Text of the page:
I congratulate Nick Herbert on securing this very important debate and on his very powerful speech.
Tuberculosis remains the world’s deadliest infectious disease. It was responsible for the deaths of 1.7 million people in 2017. TB was declared a global emergency in 1993, and the sustainable development goals envisioned ending it by 2030. At the current rate of progress, this target will not be reached for 160 years.
I have the privilege of representing a Liverpool constituency where work of world-class excellence in combating this scourge is based. Liverpool University’s Institute of Infection and Global Health, led by Professor Tom Solomon, and the Liverpool School of Tropical Medicine are international leaders. They undertake world-renowned collaborative research in this area. It is because of Liverpool’s outstanding work that it was chosen as host of the 47th Union World Conference on Lung Health in October 2016. I was pleased to be able to participate in that in a small way.
The work in Liverpool to combat this disease is wide-ranging. Scientists at the Institute of Infection and Global Health are leading a €25 million European public-private partnership aiming to accelerate development of new combinations of drugs to fight TB, both in the UK and abroad. They are also looking at how poverty is contributing to the challenge of tuberculosis. Poor people are more likely develop the disease and, indeed, to die from it.
The Liverpool School of Tropical Medicine undertakes significant research into complex poverty-driven global diseases, including TB. The International Multidisciplinary Programme to Address Lung Health and TB in Africa—IMPALA—is led by Professor Bertie Squire, Dr Angela Obasi and Dr Kevin Mortimer. It is a £7 million project funded by the National Institute for Health Research to create an Africa-focused NIHR global health research unit for lung health and TB. It works across 11 African countries, and its work includes strengthening research infrastructure in African institutions.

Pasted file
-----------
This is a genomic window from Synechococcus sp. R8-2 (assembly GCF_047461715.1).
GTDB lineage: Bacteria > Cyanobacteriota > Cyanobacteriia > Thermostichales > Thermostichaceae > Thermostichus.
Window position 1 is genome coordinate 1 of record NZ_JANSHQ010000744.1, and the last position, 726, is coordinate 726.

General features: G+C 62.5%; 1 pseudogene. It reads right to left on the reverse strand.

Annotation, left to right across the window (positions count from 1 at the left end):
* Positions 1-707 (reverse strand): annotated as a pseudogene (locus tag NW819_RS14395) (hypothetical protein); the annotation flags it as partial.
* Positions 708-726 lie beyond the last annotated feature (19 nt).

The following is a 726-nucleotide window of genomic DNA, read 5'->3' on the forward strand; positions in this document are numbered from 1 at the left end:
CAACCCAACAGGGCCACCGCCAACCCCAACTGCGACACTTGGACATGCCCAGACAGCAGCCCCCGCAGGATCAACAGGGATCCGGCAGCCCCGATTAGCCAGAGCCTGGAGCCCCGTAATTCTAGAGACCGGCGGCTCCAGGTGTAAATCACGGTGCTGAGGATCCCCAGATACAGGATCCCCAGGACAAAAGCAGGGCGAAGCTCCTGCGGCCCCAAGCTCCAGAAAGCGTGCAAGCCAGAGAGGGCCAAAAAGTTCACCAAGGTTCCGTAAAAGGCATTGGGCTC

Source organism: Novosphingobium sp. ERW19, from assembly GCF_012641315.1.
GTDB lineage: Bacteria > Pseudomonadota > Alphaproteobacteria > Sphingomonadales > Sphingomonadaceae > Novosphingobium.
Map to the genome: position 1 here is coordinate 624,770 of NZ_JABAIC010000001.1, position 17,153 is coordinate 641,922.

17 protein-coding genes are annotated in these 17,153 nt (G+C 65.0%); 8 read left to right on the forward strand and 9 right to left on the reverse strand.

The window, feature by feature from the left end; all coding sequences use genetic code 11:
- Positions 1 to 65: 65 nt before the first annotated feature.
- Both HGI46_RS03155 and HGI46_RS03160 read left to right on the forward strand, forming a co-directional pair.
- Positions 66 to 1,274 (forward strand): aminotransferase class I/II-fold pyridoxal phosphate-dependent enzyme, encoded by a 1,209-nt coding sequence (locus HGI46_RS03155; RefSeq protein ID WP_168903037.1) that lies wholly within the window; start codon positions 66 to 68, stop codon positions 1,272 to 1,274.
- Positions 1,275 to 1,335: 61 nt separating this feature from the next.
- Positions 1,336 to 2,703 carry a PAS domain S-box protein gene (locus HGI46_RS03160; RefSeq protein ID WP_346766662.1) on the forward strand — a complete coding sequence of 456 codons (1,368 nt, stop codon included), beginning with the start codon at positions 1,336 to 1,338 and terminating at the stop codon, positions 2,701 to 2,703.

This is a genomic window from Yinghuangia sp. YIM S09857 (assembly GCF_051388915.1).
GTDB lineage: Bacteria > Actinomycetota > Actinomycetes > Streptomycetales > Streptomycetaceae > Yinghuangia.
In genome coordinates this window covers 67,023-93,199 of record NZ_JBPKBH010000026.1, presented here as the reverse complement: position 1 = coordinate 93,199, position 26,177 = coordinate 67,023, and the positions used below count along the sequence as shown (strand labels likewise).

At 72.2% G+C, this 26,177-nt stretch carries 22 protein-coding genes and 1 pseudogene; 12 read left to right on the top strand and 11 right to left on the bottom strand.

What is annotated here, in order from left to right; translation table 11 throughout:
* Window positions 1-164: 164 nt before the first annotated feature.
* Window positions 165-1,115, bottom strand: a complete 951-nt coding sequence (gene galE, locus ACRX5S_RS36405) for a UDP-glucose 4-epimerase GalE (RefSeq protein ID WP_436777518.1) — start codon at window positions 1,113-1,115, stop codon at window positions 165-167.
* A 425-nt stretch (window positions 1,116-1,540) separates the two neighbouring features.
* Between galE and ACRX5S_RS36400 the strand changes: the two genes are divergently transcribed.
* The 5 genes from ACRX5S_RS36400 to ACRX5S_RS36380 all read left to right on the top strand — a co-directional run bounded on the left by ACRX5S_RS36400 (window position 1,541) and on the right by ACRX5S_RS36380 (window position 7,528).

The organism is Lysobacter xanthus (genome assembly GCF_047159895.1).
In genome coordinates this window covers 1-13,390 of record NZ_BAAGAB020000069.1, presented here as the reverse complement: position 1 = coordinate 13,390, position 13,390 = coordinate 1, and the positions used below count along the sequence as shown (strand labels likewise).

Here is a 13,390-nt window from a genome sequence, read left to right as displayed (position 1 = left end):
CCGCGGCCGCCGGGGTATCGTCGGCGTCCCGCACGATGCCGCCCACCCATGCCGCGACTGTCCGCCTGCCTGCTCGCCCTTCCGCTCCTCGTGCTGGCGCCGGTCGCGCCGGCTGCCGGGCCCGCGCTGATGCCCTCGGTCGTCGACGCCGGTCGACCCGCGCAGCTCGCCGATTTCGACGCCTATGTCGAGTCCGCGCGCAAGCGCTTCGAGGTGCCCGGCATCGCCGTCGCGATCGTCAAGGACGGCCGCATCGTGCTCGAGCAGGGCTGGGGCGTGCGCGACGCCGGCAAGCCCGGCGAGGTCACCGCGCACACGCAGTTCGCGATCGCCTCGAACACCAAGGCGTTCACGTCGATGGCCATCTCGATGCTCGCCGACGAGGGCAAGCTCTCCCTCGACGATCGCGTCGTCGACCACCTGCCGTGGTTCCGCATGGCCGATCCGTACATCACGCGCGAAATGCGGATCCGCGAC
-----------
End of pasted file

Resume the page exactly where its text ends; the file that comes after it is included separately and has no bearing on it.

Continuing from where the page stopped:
Dr Gerry Davies is leading the major €25 million European public-private partnership aimed at accelerating the development of new combinations of drugs to fight TB. He is also part of a WHO taskforce on treating TB. STREAM is an international project to investigate treatment of anti-TB drugs for patients with multidrug-resistant TB, which is a major issue in combating the disease. The Liverpool School of Tropical Medicine is one of the international collaborators on that vital project.
The relationship between poverty and the growth and spread of TB has been mentioned, and significant parts of the pioneering work taking place in Liverpool focus on that relationship. Dr Tom Wingfield is leading much of that research, including studies currently taking place in Peru. He is part of the WHO’s taskforce on the catastrophic effects of TB, and he is also responsible for cross-campus collaboration between Liverpool University and the Liverpool School of Tropical Medicine. Some of the key work involves training conducted by the Liverpool School of Tropical Medicine that focuses on TB microbiology, epidemiology, care and prevention, and it attracts international students.
Those are just a few examples of the inspirational work based in Liverpool. It reflects dedicated people with high levels of expertise and institutions that enable this important work to progress internationally in a collaborative way. It is about combating a disease that takes millions of lives a year.
I agree that much more international support is required, and I fully endorse the call from the right hon. Member for Arundel and South Downs for the Prime Minister and others of a high status to attend the important impending conference. That is vital to show the importance attached to combating this dreadful disease. International support and more funding are required, but I ask the House to take note of the groundbreaking collaborative work currently taking place in Liverpool. Liverpool should be proud.